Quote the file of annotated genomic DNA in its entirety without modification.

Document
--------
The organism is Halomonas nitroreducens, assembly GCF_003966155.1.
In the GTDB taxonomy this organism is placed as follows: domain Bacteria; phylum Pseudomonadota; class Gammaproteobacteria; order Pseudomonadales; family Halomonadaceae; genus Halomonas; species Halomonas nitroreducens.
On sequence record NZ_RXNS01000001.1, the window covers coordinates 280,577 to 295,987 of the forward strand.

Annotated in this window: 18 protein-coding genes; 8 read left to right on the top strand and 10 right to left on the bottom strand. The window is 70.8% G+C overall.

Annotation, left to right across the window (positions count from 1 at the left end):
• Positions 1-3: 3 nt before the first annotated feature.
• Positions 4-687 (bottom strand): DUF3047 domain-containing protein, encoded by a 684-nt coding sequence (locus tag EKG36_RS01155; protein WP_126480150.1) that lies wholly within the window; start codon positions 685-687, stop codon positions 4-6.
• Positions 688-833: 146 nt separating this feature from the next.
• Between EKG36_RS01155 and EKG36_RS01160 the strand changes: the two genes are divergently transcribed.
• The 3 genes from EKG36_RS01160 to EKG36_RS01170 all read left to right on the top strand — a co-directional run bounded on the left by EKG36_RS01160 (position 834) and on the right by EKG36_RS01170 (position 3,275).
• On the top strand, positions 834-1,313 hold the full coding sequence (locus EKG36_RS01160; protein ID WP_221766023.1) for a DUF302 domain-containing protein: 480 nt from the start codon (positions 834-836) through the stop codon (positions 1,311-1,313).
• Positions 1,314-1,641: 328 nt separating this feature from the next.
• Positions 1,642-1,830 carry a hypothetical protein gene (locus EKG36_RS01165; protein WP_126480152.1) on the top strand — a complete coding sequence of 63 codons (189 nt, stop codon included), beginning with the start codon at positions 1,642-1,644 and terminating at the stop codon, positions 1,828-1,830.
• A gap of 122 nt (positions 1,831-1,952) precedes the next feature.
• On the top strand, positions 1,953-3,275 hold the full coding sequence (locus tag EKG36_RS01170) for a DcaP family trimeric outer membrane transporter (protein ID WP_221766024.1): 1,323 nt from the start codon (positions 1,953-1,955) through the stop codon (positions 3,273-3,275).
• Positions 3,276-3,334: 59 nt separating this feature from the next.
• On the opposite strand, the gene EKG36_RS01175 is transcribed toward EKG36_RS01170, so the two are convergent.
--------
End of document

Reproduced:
The organism is Halomonas nitroreducens, assembly GCF_003966155.1.
In the GTDB taxonomy this organism is placed as follows: domain Bacteria; phylum Pseudomonadota; class Gammaproteobacteria; order Pseudomonadales; family Halomonadaceae; genus Halomonas; species Halomonas nitroreducens.
On sequence record NZ_RXNS01000001.1, the window covers coordinates 280,577 to 295,987 of the forward strand.

Annotated in this window: 18 protein-coding genes; 8 read left to right on the top strand and 10 right to left on the bottom strand. The window is 70.8% G+C overall.

Annotation, left to right across the window (positions count from 1 at the left end):
• Positions 1-3: 3 nt before the first annotated feature.
• Positions 4-687 (bottom strand): DUF3047 domain-containing protein, encoded by a 684-nt coding sequence (locus tag EKG36_RS01155; protein WP_126480150.1) that lies wholly within the window; start codon positions 685-687, stop codon positions 4-6.
• Positions 688-833: 146 nt separating this feature from the next.
• Between EKG36_RS01155 and EKG36_RS01160 the strand changes: the two genes are divergently transcribed.
• The 3 genes from EKG36_RS01160 to EKG36_RS01170 all read left to right on the top strand — a co-directional run bounded on the left by EKG36_RS01160 (position 834) and on the right by EKG36_RS01170 (position 3,275).
• On the top strand, positions 834-1,313 hold the full coding sequence (locus EKG36_RS01160; protein ID WP_221766023.1) for a DUF302 domain-containing protein: 480 nt from the start codon (positions 834-836) through the stop codon (positions 1,311-1,313).
• Positions 1,314-1,641: 328 nt separating this feature from the next.
• Positions 1,642-1,830 carry a hypothetical protein gene (locus EKG36_RS01165; protein WP_126480152.1) on the top strand — a complete coding sequence of 63 codons (189 nt, stop codon included), beginning with the start codon at positions 1,642-1,644 and terminating at the stop codon, positions 1,828-1,830.
• A gap of 122 nt (positions 1,831-1,952) precedes the next feature.
• On the top strand, positions 1,953-3,275 hold the full coding sequence (locus tag EKG36_RS01170) for a DcaP family trimeric outer membrane transporter (protein ID WP_221766024.1): 1,323 nt from the start codon (positions 1,953-1,955) through the stop codon (positions 3,273-3,275).
• Positions 3,276-3,334: 59 nt separating this feature from the next.
• On the opposite strand, the gene EKG36_RS01175 is transcribed toward EKG36_RS01170, so the two are convergent.